For this week’s Wednesday Night Writing Exercise, I looked at one of my older pieces, about figuring out what characters’ natural environments are. This time I’ve got a nice range, mostly requests, of characters and the rather idiosyncratic (and almost never purely physical) environments they best fit into. As always, feel free to comment on the results, or to add your own examples.
Devin flourishes on the boundaries of conversation; his is not a location but a state of being. At his front are people talking; they may be parties full of strangers, they may be his two closest friends among his peers, they may be his mentor’s odd permanent houseguests; at his back there is silence, and an absence of sound and motion. Sometimes it seems as if he cloaks himself in that silence and absence, becomes part of it, all the better hidden in plain sight; watching like an owl, listening like a deer. In those rare times when he speaks–more often among friends than acquaintances–his words are all the louder for their scarcity.
One might think that Hieu belongs outdoors, and one would probably, at least at first glance, be right. In the perfectly tweaked homes of the powerful, he doesn’t fit–his look alone is an imbalance waiting to happen. But neither does he belong fully in the wilderness. Hieu’s space is metaphysical rather than physical; the place between courage and sensibility, between the desperate situation and the crazy idea it kicks loose.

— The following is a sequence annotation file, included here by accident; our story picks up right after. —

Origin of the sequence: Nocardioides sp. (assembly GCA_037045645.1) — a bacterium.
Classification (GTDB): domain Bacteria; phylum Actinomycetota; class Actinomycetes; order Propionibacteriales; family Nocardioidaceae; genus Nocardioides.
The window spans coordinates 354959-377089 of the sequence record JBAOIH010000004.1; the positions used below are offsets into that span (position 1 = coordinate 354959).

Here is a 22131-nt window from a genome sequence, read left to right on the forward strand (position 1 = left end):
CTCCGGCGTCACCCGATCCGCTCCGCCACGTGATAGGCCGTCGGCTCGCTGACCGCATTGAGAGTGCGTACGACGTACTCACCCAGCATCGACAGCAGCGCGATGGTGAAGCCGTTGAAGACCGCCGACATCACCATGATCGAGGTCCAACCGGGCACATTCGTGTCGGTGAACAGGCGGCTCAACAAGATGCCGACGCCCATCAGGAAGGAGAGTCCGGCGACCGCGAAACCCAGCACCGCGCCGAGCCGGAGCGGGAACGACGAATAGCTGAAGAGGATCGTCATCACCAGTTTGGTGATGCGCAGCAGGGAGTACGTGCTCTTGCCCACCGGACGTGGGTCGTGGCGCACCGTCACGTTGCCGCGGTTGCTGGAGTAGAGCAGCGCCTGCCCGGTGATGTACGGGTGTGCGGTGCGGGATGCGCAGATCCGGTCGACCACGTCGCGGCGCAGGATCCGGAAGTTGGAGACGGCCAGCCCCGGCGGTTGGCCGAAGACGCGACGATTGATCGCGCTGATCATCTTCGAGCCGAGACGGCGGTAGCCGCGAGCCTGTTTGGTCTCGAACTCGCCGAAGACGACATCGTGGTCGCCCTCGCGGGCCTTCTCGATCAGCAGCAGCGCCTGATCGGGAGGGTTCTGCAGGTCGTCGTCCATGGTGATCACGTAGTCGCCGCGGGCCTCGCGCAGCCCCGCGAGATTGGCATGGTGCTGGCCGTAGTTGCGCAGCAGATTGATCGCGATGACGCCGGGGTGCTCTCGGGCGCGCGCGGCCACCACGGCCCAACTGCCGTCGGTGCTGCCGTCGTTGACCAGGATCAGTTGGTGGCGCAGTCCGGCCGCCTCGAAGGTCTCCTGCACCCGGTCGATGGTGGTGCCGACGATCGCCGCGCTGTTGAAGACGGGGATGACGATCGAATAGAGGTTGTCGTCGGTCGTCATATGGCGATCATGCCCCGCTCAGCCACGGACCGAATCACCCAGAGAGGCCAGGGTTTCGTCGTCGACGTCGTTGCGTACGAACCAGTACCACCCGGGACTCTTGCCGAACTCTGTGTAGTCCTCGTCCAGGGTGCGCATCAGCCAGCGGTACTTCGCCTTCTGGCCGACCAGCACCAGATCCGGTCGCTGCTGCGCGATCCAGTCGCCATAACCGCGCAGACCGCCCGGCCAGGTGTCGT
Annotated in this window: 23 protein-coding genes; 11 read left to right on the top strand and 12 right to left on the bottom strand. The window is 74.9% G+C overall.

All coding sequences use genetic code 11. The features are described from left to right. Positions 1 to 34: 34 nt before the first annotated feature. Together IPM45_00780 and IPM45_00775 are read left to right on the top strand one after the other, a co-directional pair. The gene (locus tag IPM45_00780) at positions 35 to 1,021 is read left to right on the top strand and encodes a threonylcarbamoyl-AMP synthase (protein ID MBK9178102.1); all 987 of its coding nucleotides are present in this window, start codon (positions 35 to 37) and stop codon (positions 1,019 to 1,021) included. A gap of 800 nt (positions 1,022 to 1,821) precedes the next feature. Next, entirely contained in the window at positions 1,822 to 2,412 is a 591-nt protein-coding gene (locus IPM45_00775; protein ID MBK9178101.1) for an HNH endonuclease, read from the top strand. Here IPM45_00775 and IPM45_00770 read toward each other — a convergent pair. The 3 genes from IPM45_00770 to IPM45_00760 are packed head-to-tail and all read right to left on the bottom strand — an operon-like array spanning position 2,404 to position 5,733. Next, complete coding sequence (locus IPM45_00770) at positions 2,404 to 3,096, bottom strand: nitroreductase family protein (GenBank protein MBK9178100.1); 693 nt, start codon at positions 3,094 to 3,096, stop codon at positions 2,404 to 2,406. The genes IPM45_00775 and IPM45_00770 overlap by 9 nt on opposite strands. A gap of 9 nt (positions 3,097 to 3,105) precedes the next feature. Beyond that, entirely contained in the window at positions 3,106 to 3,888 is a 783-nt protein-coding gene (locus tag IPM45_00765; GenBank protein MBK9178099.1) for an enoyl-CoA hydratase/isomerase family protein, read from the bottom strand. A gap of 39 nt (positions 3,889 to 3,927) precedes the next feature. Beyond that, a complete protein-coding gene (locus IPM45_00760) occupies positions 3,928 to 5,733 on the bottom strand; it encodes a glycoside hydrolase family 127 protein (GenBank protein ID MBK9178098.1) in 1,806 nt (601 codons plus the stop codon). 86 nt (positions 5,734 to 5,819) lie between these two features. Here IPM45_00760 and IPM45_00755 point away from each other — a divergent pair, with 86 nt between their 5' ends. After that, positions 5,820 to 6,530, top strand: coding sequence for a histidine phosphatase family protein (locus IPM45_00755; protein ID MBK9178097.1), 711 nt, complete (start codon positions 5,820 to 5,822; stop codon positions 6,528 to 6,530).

(That, or Hieu’s optimal place is charging through the austere stone halls of a school that hides somewhere sinister, clinging to the back of a boar and possibly steering it with a starmap on a stick. Belonging is what you make of it.)
Kes belongs in two places. One is those places where the enemy can be found; the world about her is bright colors but the details matter far, far less than the black and white clash between her and the foe; they are many, but she is strong, and she exults in her fight. In peace, her environment is the training ground, warm polished wood beneath her feet, the walls at a distance plain or mirrored or a bright off-white; within it she holds a space and defends it, against shadows or golems or her peers, seeing or blind–her world is a fight, her world is a dance, her world is a pattern, and she knows every step as she moves through it.
One can tell where Dexter belongs from where he is–little else matters. Dexter carries his belonging like he does his curtain rod staff, wears it like he does his jacket–if where he goes, people laugh with him, if the colors seem brighter in his presence, if darkness takes a look and decides to tread carefully around him or to move the other way, then Dexter is where Dexter belongs.